• Active membranes, able to perform catalysis on fluids and gases.

Surface Treatments

Nanoscale properties are evident only in the surfaces of bulk materials. The development of new surface properties for familiar materials is an exciting growth opportunity for nanotechnology firms. Local and international companies are developing surface treatments which enhance and exploit the surface properties by leveraging nanoscale features. Laser, plasma and chemical treatments are particularly important in this regard.

Many material properties relate to the surface of a material rather than the bulk material, enabling a modification in performance with a coating system. Nanoparticle coatings often make use of the transparent nature of nanoparticles to incorporate an engineering property to a material without altering its appearance.

Nanotechnology coatings enable the modification of polymeric, metallic, and ceramic materials to impart properties such as electrical conductivity, scratch and wear resistance, crazing resistance, environmental durability improvements, adhesion enhancement, change in refractive index, to name a few.

Nanotechnology Victoria is working with CSIRO and Monash University to develop initiatives relating to new bio-friendly coating systems, leveraging properties at the nanoscale. CSIRO and Monash have developed proprietary technologies suitable for industrial use, and Nanotechnology Victoria will seek to demonstrate these technologies with industrial partners.

Nanotechnology Victoria is performing a demonstration project with a major Australian manufacturer, to evaluate performance improvements in surfaces with the incorporation of nanoparticles and nanotubes. The manufacturer uses the surfaces in consumer and industrial applications, and is seeking a range of enhanced properties, including wear resistance and aesthetic improvements.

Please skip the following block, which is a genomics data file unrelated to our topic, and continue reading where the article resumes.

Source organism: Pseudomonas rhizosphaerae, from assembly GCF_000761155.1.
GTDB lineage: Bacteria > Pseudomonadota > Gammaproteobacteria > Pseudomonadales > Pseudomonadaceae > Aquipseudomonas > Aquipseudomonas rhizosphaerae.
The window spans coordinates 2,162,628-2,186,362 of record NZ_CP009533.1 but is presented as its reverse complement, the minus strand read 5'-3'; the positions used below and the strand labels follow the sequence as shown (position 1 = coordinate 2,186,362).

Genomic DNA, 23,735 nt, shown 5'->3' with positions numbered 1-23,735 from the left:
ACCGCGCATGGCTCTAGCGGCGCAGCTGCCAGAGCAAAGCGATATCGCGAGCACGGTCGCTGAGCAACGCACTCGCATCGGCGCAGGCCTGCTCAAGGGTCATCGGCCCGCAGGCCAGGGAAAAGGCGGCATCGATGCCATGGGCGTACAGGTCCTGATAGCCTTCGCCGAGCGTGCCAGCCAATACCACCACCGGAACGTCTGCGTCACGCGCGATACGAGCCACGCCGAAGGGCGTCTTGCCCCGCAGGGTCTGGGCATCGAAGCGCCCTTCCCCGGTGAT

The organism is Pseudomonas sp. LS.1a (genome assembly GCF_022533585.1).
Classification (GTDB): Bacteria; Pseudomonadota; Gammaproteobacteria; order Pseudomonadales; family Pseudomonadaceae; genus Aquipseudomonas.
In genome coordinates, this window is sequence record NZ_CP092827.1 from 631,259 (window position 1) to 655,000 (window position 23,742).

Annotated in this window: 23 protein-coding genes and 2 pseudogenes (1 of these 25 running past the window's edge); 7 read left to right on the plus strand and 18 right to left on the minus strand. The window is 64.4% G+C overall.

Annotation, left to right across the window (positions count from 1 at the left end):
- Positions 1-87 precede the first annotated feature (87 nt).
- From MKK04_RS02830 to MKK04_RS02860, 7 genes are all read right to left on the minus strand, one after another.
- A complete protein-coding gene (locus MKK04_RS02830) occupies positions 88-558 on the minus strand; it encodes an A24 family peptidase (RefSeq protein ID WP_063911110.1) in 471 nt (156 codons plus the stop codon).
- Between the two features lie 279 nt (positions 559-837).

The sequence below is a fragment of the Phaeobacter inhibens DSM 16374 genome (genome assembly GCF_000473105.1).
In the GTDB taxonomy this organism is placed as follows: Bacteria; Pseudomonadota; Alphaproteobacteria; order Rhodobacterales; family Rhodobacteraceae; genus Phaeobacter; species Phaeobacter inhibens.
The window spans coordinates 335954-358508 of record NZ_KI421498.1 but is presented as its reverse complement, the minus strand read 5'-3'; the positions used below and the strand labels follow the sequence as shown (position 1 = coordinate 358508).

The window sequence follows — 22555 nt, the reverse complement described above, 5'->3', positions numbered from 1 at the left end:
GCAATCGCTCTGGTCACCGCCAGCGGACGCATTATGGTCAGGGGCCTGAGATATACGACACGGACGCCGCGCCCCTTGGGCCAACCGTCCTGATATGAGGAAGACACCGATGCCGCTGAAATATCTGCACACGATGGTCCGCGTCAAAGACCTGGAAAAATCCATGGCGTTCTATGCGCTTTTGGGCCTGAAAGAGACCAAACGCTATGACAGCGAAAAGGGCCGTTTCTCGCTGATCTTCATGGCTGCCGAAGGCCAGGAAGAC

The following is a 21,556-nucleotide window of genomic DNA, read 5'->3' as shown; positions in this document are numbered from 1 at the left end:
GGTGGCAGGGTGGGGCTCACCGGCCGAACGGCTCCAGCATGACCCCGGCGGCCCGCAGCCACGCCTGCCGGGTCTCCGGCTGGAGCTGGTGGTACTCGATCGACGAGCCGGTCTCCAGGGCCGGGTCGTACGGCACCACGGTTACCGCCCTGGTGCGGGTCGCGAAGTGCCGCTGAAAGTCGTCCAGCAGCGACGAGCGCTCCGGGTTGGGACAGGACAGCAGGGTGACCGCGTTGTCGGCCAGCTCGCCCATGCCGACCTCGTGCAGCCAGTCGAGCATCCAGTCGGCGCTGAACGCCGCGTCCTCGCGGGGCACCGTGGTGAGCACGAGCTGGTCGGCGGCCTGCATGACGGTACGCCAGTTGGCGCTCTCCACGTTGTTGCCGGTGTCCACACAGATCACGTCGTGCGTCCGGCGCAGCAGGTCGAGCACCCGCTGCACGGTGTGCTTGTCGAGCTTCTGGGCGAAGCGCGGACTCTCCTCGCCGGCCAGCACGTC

Nanotechnology Victoria uses the expertise of CSIRO and Monash in selecting appropriate nanoparticles, incorporating into polymer formulations and then optimising within the manufacturer's process.

The project has identified a number of opportunities and issues for development by Nanotechnology Victoria including:

  • Identification of the key properties of industrial nanoparticles such as zinc oxide, aluminium oxide and silicon carbide.
  • Sourcing, production and quality control for these particles in significant quantities first for demonstration and then for industrial usage in high-volume products.
  • Understanding of nanotube and other complex nanostructures, primarily for carbon, production and quality control.
  • OH&S issues for all nanoparticles, ranging from laboratory usage through manufacturing to use in consumer products.
  • Combination of nanoparticles and complex structures into host substrates such as resins and acrylics.


A thin coating of nanomaterial on a glass has the following effects:

  • The amount of light that transmits through the glass could be controlled
  • UV absorption
  • Allowing only light while cutting-off heat, thus helping in energy saving
  • Tinting
  • Self-cleaning

Source: NanoVic

For more information on this source please visit NanoVic.